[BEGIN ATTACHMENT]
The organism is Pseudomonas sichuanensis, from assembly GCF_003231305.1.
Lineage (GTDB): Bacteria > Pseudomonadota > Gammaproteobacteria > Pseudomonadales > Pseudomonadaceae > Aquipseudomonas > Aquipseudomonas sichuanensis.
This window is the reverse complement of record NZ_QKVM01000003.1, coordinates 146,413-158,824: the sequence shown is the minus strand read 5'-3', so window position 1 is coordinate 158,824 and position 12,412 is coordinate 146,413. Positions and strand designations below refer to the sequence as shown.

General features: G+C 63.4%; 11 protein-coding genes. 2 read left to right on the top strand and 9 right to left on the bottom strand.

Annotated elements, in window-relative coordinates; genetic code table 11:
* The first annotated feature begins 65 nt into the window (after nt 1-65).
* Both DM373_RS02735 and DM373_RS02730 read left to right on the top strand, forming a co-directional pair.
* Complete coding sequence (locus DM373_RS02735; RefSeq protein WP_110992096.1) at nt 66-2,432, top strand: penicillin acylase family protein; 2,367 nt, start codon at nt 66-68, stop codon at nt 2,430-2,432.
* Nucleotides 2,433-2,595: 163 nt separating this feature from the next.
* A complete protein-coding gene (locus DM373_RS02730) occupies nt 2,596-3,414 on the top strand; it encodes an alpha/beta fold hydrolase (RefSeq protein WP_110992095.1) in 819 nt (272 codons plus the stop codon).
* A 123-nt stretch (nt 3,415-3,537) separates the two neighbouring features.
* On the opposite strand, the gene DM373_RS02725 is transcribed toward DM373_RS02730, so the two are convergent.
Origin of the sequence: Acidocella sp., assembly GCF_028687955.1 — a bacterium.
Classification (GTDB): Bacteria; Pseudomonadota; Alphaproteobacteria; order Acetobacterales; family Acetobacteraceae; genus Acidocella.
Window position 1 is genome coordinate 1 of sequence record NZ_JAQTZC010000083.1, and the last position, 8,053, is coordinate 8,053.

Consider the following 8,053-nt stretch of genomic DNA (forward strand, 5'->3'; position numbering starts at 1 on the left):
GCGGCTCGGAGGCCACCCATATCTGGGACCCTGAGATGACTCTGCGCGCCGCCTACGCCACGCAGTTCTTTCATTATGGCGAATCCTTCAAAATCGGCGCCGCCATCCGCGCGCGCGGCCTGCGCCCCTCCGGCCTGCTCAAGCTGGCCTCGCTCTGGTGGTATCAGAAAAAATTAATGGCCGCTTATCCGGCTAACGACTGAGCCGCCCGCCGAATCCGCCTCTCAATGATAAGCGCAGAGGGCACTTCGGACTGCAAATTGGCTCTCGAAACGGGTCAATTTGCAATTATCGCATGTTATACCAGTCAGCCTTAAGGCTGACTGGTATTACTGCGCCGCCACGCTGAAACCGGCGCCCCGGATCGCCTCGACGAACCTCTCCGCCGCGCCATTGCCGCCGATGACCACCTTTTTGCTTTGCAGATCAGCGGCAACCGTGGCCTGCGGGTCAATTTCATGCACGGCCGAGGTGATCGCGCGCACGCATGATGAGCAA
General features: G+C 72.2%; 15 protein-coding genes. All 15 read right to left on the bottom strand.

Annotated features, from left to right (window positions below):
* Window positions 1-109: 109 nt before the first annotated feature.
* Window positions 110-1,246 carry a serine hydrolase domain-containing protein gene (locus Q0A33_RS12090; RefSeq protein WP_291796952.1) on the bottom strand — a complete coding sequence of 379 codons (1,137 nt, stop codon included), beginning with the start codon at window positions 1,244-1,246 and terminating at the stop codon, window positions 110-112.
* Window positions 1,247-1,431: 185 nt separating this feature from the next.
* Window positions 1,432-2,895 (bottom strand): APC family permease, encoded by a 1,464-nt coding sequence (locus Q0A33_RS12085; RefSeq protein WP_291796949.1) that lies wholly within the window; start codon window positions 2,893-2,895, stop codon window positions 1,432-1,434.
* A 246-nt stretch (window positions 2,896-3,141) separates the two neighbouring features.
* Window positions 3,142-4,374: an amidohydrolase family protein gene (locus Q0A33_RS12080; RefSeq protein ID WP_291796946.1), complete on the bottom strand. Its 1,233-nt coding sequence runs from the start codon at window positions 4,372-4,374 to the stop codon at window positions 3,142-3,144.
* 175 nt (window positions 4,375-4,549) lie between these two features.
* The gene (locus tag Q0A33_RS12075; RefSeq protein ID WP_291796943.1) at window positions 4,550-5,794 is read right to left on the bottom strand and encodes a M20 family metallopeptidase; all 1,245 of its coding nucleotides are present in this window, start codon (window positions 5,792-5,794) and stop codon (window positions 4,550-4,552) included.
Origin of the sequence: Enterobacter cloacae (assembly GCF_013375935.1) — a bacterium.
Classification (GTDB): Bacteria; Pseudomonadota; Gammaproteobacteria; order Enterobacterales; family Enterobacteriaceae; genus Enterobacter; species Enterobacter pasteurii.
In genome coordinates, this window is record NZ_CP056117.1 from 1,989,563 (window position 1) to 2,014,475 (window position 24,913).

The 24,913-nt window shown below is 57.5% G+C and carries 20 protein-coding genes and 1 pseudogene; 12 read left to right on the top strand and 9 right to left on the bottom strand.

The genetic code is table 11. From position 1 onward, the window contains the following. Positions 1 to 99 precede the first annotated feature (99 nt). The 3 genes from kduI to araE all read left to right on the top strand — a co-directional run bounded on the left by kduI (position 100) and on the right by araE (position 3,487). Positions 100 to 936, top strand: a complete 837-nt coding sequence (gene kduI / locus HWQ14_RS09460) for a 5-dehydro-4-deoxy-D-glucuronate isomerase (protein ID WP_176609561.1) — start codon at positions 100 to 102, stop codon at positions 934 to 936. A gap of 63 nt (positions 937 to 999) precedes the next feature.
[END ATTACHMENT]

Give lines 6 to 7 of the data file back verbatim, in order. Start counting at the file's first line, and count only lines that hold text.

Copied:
* The first annotated feature begins 65 nt into the window (after nt 1-65).
* Both DM373_RS02735 and DM373_RS02730 read left to right on the top strand, forming a co-directional pair.